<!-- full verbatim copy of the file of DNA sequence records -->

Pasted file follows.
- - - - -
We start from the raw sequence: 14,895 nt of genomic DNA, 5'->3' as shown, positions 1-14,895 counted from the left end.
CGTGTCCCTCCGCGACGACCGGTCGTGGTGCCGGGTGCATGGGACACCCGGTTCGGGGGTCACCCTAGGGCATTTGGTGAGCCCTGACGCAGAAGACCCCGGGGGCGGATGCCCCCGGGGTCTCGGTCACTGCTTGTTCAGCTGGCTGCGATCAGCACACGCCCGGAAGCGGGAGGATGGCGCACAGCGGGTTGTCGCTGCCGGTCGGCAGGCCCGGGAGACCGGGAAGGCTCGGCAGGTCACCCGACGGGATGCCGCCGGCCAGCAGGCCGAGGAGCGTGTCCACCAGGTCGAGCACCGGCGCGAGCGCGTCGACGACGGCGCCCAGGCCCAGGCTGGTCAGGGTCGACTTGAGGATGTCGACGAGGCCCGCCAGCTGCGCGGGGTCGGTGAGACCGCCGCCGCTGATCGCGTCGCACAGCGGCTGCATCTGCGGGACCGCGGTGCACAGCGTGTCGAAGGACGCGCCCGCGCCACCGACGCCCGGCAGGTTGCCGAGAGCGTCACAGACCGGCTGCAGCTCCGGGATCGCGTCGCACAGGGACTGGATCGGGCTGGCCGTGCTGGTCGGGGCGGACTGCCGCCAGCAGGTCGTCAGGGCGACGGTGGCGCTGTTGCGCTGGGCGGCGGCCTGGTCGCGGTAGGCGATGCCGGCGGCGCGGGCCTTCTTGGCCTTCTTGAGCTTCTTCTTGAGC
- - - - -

We start from the raw sequence: 14,895 nt of genomic DNA, 5'->3' as shown, positions 1-14,895 counted from the left end.
CGTGTCCCTCCGCGACGACCGGTCGTGGTGCCGGGTGCATGGGACACCCGGTTCGGGGGTCACCCTAGGGCATTTGGTGAGCCCTGACGCAGAAGACCCCGGGGGCGGATGCCCCCGGGGTCTCGGTCACTGCTTGTTCAGCTGGCTGCGATCAGCACACGCCCGGAAGCGGGAGGATGGCGCACAGCGGGTTGTCGCTGCCGGTCGGCAGGCCCGGGAGACCGGGAAGGCTCGGCAGGTCACCCGACGGGATGCCGCCGGCCAGCAGGCCGAGGAGCGTGTCCACCAGGTCGAGCACCGGCGCGAGCGCGTCGACGACGGCGCCCAGGCCCAGGCTGGTCAGGGTCGACTTGAGGATGTCGACGAGGCCCGCCAGCTGCGCGGGGTCGGTGAGACCGCCGCCGCTGATCGCGTCGCACAGCGGCTGCATCTGCGGGACCGCGGTGCACAGCGTGTCGAAGGACGCGCCCGCGCCACCGACGCCCGGCAGGTTGCCGAGAGCGTCACAGACCGGCTGCAGCTCCGGGATCGCGTCGCACAGGGACTGGATCGGGCTGGCCGTGCTGGTCGGGGCGGACTGCCGCCAGCAGGTCGTCAGGGCGACGGTGGCGCTGTTGCGCTGGGCGGCGGCCTGGTCGCGGTAGGCGATGCCGGCGGCGCGGGCCTTCTTGGCCTTCTTGAGCTTCTTCTTGAGC